Tuesday, September 4, 2012

Short season pecans split shuck early in 2012

Warren 346
   The rain we've received over the past 10 days has kicked pecan nut development into high gear. Today, I walked through some of our cultivar trials and was shocked to find split shucks and fully mature pecans. It may be only a handful of short season pecan cultivars but its only September 4th; a date that is early for even the earliest maturing cultivars.
    The earliest ripening pecan we have under trial is Warren 346 (photo at right).  From the looks of the dry shuck, this pecan was probably mature at least a week ago in late August.  Warren 346 originated in Dale Warren's native pecan grove near Chillocothe, MO.

        Mullahy is a seedling pecan discovered in Iowa by Gary Fernald (Photo at right). This early ripening pecan most likely split shuck over the Labor day weekend. For a short season pecan, Mullahy has fairly good nut size.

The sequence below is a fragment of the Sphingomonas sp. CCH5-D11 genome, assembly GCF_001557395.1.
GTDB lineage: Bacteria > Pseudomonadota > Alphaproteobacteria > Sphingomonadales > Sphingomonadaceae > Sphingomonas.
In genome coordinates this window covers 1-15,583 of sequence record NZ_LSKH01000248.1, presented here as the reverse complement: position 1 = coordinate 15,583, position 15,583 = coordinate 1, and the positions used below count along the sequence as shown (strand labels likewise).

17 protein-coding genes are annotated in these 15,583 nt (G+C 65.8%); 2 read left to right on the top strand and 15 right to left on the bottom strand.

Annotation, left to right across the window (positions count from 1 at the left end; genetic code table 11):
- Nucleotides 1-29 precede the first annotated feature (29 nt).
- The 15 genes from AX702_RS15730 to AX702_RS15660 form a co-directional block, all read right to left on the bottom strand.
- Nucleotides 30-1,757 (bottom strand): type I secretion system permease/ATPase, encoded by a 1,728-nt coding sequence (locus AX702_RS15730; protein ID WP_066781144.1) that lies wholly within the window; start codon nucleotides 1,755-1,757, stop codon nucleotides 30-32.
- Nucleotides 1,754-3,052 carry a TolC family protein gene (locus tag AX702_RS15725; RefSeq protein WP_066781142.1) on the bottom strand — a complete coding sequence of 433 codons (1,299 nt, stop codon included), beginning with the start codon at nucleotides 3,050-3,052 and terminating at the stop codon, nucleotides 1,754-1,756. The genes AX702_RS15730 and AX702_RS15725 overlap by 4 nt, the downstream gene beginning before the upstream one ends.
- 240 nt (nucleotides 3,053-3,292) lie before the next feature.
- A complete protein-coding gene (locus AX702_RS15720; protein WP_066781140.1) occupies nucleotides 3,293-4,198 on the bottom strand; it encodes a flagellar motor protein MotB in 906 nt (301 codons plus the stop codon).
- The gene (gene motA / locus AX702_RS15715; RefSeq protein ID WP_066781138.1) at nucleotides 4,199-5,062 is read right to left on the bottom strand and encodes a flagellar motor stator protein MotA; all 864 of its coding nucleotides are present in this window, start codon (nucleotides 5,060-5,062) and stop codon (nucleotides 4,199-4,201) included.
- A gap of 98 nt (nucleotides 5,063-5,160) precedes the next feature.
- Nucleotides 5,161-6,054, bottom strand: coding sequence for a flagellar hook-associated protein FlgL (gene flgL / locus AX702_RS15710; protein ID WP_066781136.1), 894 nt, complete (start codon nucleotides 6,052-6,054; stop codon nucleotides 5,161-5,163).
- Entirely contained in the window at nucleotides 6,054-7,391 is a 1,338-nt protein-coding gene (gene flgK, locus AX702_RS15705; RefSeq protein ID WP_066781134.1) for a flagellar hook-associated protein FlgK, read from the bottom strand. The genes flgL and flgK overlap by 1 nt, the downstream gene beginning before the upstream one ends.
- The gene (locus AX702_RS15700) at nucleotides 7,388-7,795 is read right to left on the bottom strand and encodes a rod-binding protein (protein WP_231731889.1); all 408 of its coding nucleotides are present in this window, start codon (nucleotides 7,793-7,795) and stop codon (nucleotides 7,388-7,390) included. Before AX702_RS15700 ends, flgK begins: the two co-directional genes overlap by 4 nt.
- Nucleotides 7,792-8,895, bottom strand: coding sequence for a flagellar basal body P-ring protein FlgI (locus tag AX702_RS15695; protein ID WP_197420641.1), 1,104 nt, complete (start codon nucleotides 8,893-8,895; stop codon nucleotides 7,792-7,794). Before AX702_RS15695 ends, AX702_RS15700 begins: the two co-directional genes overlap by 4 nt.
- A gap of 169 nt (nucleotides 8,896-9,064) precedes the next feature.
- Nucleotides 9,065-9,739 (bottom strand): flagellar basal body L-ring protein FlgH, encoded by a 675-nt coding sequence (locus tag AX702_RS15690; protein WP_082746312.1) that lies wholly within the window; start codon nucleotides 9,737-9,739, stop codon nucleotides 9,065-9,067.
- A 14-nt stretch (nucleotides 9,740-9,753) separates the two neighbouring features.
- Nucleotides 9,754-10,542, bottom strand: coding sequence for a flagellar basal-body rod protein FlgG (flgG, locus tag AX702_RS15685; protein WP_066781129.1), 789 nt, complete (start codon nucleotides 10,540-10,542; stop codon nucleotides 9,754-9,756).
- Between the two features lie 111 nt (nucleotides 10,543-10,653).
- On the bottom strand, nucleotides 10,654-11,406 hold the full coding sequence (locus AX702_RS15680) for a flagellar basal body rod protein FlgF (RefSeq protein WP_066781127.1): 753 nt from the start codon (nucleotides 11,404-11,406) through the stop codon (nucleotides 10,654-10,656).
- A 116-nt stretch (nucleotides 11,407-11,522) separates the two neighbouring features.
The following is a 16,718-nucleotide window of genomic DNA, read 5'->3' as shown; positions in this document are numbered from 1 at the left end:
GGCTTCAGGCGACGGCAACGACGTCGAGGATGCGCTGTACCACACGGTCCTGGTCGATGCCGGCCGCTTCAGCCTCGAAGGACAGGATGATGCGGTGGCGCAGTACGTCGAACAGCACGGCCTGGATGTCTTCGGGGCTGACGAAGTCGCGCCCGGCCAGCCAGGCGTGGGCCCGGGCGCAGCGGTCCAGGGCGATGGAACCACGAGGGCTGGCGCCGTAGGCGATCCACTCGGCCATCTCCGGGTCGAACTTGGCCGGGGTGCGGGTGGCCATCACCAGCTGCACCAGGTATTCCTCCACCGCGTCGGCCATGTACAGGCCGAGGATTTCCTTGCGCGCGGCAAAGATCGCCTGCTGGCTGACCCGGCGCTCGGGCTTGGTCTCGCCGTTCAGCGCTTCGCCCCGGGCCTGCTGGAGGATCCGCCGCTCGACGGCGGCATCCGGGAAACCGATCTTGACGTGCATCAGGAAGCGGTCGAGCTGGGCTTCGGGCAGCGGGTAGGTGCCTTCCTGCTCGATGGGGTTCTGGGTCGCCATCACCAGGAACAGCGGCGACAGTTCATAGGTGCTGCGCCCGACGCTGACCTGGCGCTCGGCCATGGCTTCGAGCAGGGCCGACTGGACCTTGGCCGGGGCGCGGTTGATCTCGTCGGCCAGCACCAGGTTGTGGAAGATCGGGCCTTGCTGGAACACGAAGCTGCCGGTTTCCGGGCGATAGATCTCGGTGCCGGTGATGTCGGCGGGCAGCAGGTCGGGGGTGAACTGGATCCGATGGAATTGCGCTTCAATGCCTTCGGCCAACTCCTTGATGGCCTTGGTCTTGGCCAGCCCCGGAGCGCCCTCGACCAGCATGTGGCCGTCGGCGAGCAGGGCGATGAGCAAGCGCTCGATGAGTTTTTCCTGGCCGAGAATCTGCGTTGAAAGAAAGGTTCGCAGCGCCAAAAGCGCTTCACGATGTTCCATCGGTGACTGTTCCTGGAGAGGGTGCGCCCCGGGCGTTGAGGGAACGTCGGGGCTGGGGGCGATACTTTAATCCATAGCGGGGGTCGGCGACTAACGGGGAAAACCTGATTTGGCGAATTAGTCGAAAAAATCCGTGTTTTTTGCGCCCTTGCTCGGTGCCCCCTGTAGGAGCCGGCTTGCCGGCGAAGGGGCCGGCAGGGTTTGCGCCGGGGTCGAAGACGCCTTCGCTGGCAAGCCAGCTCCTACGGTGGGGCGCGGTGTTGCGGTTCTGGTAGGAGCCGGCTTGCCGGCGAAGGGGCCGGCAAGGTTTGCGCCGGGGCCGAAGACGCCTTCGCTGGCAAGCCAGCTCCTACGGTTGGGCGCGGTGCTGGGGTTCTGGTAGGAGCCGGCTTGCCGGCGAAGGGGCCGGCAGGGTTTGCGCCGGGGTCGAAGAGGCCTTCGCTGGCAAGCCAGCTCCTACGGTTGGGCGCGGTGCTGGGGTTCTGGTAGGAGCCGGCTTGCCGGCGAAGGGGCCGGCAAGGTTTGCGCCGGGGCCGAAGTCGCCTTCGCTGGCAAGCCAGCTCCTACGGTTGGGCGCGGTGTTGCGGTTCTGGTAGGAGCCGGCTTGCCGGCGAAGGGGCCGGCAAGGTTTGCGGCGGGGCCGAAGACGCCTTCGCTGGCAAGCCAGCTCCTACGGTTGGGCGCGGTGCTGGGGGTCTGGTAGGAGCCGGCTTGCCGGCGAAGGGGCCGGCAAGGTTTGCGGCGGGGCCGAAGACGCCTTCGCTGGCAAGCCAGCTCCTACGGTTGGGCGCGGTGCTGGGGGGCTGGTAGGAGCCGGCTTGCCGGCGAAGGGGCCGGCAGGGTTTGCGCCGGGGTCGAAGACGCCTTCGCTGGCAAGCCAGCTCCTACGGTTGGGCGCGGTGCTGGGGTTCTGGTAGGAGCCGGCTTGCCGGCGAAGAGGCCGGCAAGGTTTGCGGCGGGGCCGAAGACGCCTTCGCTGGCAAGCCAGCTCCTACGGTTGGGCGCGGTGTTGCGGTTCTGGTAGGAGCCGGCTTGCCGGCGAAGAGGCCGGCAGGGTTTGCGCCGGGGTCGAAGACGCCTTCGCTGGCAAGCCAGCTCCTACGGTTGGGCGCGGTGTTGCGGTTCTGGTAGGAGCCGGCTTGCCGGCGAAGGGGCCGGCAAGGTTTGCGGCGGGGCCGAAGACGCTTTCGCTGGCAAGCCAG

Henning is a cultivar that originated near Brunswick, Mo that probably ripened about the same time as Mullahy (photo at right). The nut is small and seems to be a favorite for wildlife predation.

     Goosepond was also found near Brunswick, MO (photo at right). But for an early nut, this pecan has good size. At this point, about 50% of the nuts on the tree have split their shucks.

    Osage has also started to split shuck (photo at right). At this date, about 25% of the Osage nuts have split open. Osage is the earliest ripening pecan cultivar released by the USDA Pecan Breeding Project.